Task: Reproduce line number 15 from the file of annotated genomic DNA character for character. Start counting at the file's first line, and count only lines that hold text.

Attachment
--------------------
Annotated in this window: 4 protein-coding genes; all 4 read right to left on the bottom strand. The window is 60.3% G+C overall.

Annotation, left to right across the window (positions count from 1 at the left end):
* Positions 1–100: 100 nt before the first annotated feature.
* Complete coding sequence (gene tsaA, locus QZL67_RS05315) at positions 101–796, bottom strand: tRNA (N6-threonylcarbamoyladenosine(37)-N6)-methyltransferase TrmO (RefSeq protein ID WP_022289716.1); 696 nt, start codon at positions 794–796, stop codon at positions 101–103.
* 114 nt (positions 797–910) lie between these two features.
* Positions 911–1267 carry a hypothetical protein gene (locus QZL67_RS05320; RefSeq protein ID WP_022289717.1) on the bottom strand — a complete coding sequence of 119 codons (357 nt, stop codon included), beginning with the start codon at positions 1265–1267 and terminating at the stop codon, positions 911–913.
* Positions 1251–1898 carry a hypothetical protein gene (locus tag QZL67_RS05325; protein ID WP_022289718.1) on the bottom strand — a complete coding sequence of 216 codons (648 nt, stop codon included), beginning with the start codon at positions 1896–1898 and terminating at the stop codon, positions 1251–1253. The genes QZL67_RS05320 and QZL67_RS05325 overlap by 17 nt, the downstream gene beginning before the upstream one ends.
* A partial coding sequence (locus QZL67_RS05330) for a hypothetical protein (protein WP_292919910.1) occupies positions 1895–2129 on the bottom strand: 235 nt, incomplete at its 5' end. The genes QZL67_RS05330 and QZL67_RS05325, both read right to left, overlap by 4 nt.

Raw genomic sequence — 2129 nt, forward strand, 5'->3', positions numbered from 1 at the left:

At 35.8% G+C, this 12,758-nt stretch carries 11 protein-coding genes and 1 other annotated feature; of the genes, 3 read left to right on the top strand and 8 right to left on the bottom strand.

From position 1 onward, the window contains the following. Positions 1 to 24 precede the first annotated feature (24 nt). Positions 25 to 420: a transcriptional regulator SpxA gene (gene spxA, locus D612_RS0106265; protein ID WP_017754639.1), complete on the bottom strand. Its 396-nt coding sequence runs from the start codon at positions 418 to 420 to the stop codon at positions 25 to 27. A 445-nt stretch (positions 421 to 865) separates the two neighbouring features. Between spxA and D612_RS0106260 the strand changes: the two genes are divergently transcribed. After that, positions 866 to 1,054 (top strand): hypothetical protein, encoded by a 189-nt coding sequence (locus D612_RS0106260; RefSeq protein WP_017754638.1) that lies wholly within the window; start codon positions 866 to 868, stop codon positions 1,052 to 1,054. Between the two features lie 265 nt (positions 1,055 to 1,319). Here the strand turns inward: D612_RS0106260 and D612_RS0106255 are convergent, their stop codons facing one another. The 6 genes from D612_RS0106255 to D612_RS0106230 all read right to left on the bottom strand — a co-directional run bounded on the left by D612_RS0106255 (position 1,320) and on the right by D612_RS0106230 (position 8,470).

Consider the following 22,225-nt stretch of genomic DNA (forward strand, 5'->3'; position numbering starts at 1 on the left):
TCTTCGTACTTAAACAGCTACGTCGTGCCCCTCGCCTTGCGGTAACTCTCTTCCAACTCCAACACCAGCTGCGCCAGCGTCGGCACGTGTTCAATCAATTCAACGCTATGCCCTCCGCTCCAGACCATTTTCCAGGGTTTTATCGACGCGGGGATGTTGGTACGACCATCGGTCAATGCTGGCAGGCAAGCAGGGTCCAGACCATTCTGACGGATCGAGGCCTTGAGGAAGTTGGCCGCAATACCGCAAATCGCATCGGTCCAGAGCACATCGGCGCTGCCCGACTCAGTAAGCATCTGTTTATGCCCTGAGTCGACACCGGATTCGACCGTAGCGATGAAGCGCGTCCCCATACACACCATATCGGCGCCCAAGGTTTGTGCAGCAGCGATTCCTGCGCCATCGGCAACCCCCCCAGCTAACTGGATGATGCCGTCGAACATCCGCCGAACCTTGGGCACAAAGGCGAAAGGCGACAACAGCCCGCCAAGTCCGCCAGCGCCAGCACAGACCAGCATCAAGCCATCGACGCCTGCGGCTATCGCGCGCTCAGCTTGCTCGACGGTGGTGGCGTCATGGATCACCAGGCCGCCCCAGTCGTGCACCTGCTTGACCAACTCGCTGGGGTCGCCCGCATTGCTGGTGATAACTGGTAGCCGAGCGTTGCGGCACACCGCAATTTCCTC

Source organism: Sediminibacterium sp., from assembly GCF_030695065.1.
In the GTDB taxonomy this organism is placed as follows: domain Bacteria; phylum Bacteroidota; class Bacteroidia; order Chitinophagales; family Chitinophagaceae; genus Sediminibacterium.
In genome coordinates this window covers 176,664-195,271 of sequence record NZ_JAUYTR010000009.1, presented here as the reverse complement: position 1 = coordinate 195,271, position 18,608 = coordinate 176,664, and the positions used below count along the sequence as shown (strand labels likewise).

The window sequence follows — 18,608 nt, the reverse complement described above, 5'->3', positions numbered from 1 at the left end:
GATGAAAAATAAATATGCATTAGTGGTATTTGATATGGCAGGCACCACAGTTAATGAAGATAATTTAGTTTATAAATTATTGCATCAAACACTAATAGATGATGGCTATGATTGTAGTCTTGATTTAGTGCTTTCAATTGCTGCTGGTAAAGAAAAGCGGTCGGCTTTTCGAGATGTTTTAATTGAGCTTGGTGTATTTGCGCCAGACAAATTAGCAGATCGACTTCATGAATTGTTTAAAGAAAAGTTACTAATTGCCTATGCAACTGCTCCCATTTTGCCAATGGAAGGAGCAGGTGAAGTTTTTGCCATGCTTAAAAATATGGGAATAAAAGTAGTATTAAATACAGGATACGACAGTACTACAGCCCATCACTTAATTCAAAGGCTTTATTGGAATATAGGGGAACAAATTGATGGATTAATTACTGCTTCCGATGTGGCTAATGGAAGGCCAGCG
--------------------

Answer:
In the GTDB taxonomy this organism is placed as follows: domain Bacteria; phylum Bacteroidota; class Bacteroidia; order Chitinophagales; family Chitinophagaceae; genus Sediminibacterium.